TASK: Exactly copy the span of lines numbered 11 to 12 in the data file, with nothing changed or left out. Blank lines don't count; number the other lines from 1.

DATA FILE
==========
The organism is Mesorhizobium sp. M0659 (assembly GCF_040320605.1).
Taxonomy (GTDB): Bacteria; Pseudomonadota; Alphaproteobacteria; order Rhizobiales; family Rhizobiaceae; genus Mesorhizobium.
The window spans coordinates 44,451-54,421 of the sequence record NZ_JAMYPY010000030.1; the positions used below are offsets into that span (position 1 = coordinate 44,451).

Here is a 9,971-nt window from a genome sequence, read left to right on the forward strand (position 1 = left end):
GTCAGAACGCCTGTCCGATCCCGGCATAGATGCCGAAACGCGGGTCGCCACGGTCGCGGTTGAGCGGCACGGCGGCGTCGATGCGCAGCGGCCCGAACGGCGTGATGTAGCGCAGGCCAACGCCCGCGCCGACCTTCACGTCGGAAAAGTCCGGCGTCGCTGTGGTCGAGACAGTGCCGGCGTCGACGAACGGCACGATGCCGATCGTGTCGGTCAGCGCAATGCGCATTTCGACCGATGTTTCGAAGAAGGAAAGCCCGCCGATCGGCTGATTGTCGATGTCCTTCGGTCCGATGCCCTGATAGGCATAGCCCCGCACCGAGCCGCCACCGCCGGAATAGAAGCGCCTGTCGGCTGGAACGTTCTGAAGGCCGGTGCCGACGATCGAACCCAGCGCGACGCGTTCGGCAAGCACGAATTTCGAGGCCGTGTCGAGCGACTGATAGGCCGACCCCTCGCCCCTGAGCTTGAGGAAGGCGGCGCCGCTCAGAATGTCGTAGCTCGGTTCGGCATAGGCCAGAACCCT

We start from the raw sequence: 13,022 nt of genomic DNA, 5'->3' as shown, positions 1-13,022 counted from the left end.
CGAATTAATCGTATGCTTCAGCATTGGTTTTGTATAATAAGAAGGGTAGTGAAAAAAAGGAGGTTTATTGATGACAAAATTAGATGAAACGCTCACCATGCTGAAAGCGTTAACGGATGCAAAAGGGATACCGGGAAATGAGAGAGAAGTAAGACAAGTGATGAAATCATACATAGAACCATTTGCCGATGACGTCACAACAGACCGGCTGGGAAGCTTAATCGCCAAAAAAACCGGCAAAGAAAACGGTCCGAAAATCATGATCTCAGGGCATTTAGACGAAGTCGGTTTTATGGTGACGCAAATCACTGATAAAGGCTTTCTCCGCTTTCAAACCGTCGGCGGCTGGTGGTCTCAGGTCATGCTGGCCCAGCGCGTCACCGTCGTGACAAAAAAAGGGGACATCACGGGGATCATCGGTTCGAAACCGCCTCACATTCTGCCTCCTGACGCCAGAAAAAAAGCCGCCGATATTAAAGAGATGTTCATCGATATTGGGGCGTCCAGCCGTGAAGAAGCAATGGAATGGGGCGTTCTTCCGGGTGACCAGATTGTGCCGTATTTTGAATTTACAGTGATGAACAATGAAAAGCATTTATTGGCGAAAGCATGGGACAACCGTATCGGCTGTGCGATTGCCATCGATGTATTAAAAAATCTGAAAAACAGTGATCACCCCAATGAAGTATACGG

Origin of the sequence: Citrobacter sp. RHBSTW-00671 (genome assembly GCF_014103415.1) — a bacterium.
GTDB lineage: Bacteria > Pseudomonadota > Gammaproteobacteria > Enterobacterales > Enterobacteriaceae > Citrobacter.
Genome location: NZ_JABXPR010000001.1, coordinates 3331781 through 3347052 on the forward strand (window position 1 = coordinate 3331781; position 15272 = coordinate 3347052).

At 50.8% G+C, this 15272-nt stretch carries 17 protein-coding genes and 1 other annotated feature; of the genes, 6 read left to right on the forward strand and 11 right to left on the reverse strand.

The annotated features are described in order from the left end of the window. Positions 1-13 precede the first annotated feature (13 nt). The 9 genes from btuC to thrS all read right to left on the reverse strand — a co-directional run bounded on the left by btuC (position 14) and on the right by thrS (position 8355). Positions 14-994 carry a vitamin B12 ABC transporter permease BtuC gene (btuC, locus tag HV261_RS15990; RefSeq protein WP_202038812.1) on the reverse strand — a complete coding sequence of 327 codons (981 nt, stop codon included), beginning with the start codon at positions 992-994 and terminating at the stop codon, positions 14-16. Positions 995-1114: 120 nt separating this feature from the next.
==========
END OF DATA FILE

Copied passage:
At 50.8% G+C, this 15272-nt stretch carries 17 protein-coding genes and 1 other annotated feature; of the genes, 6 read left to right on the forward strand and 11 right to left on the reverse strand.

The annotated features are described in order from the left end of the window. Positions 1-13 precede the first annotated feature (13 nt). The 9 genes from btuC to thrS all read right to left on the reverse strand — a co-directional run bounded on the left by btuC (position 14) and on the right by thrS (position 8355). Positions 14-994 carry a vitamin B12 ABC transporter permease BtuC gene (btuC, locus tag HV261_RS15990; RefSeq protein WP_202038812.1) on the reverse strand — a complete coding sequence of 327 codons (981 nt, stop codon included), beginning with the start codon at positions 992-994 and terminating at the stop codon, positions 14-16. Positions 995-1114: 120 nt separating this feature from the next.